Only 35.5% of the Cuban population has access to cellular service, in contrast to nations such as Panama, where usage surpasses the number of inhabitants and is at the top of the region, with a 172% penetration rate for cellphone service. In Guatemala the rate is 115% and in Puerto Rico 88%.
Aníbal Lorenzo, a 32-year-old pedicab driver who has been living in Havana for two months, is one of millions of Cubans who can not even dream of a cell phone. To maintain communication with his family in Guantánamo, he purchased a prepaid card that he uses on the public network. The worker laments that coin-operated phones almost never work.
“I have searched all the phones that are on Amistad Street,” he says while testing several unsuccessful phones. A few feet away, a young woman picks up a headset and hears the ringing tone, but before she starts to talk, she takes out a handkerchief from her purse and cleans the area near her mouth. “They are always dirty and stink,” she complains.
The telecommunications company has installed some public telephones in funeral homes, hospitals and pharmacies. The caller must dial 1-69-69 and charge the amount to the recipient of the call. The option is little known yet, but it can get one out of a bind.
“They stole my purse on the bus and a man told me that in a nearby Emergency Room there was a telephone that had that service,” says Rosaura, a young architect who before that incident not “touched a public phone for more than five years.” Now, she recognizes that in certain situations you have to go back to the old fashioned way.
In the last decade, attempts have been made internationally to offer new uses from public phone booths. In Spain for example, in addition to accepting payment by credit card, some have enabled the possibility of sending emails and SMS to mobile phones. Despite this, it has not been possible to avoid a fall off of 84% in this service in just 15 years.
In France phone booths have become public libraries in some localities, while in London the legendary red wooden cubicles are leased to small business owners who have turned them into small businesses, such as craft shops or tiny florists.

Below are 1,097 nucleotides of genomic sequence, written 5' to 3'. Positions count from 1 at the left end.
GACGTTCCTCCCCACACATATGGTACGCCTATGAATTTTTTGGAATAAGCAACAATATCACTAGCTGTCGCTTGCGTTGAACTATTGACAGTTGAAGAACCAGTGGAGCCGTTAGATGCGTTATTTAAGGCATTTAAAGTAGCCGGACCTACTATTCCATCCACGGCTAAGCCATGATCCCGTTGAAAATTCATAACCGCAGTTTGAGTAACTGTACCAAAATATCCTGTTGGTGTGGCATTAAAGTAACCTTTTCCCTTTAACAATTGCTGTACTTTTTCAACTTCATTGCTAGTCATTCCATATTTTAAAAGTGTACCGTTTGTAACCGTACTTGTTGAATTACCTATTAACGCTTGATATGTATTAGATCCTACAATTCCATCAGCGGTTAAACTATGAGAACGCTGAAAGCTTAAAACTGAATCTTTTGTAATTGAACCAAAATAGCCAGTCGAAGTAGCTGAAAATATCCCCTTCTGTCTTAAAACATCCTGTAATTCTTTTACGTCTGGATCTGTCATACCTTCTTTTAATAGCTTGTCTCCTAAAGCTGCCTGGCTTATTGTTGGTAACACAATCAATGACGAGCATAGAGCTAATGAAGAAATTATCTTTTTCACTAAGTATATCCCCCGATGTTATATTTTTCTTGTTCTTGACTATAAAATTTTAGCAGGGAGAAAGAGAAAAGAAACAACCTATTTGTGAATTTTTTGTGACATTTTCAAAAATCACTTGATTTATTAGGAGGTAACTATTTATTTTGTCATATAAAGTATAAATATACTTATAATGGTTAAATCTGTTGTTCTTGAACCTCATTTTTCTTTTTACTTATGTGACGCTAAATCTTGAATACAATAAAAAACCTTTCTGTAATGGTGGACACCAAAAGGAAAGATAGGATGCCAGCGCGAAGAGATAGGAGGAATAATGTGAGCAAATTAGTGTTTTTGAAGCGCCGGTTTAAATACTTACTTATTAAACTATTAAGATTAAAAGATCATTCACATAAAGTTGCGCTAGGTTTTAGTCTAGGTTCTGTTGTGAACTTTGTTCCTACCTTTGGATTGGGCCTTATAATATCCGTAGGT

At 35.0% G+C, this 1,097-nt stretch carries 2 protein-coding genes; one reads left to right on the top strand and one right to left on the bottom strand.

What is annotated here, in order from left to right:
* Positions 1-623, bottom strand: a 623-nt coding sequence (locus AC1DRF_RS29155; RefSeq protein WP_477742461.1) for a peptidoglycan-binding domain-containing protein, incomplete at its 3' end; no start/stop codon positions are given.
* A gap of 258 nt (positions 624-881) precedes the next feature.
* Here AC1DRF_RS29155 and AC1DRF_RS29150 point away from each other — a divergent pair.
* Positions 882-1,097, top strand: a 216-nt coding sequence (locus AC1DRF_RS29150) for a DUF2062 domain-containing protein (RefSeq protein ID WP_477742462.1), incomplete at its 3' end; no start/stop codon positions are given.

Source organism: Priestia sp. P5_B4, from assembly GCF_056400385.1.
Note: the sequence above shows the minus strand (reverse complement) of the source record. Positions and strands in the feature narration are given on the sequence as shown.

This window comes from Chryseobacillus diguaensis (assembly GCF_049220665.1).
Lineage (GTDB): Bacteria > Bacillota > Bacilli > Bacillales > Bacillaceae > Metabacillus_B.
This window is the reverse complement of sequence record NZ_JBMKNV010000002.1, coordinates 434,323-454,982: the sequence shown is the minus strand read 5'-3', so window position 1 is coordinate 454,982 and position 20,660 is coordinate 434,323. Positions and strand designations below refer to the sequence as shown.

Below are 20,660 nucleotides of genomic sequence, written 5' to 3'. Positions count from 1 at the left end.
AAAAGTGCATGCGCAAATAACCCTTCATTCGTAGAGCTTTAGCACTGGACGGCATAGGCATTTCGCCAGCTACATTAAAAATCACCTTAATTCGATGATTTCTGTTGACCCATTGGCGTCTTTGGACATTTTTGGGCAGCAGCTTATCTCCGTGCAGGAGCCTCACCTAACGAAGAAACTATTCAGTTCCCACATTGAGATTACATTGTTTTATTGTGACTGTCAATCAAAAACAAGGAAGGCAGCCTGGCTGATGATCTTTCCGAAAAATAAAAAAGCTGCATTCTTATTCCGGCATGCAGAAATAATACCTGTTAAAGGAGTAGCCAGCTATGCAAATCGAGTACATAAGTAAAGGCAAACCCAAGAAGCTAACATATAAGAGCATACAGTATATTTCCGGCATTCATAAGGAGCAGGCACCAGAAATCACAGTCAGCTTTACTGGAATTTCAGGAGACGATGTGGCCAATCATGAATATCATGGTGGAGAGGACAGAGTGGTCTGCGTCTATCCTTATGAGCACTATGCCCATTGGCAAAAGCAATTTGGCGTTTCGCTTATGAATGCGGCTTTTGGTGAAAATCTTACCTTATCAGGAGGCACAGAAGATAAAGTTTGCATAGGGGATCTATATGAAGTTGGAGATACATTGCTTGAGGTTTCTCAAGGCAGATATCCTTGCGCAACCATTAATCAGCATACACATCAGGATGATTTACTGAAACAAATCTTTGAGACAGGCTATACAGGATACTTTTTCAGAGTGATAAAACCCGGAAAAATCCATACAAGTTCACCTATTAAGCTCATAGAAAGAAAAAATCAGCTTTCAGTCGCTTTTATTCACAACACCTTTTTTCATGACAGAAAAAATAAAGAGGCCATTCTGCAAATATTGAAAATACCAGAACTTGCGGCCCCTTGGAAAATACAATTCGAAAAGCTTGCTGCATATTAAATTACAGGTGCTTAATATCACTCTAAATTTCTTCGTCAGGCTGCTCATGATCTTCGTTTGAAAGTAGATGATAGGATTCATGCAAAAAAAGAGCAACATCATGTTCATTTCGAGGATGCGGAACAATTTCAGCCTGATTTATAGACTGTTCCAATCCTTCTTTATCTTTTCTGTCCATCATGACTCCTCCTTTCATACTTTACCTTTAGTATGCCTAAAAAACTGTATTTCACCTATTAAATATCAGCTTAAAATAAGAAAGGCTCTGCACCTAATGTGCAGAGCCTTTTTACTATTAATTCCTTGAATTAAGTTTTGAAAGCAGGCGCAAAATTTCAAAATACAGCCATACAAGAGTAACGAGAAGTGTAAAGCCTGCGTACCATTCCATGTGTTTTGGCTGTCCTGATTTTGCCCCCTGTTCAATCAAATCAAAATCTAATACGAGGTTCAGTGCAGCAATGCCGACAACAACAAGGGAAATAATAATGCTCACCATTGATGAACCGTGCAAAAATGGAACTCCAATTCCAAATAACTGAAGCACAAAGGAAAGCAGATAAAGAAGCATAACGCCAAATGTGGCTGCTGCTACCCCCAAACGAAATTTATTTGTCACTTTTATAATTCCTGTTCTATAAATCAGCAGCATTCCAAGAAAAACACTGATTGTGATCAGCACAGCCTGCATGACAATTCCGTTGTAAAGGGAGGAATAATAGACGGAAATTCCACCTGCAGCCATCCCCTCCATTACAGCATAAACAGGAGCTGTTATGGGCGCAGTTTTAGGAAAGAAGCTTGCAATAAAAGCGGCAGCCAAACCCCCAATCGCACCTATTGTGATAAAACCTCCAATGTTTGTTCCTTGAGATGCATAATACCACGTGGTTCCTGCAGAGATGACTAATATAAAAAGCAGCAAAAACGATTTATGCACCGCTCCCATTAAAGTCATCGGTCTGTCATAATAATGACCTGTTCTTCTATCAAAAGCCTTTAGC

In the imposing building on the corner of Águila and Dragones streets, the ETECSA headquarters is located in a property that belonged to the American company AT&T more than five decades ago, when it was nationalized. In one of its rooms, a museum preserves several models of the first public telephones that were installed in the Island.
“All this is active thanks to a group of retirees who maintain the equipment,” says María del Carmen, one of the local workers. “In telecommunications schools, only new technology is taught now,” and these pensioners are “the only ones who have mastered these devices.”
A few yards from María del Carmen, a young woman receives a call on her cell phone while waiting to pay her telephone bill. She responds hurriedly and with short phrases. “Hang on, I’ll call you from an public phone,” she says as she looks around at the nearest devices.
14ymedio, Luz Escobar, Havana, 30 August 2017 — These are frantic days. The uniform has to be ready, and a supply of pencils, erasers and pencil sharpeners collected. The school year begins on Monday, and each year the cost of equipping a student for the classroom increases. Cuban families spend nearly an entire month’s average salary on these preparations, according to interviews conducted with several parents by 14ymedio.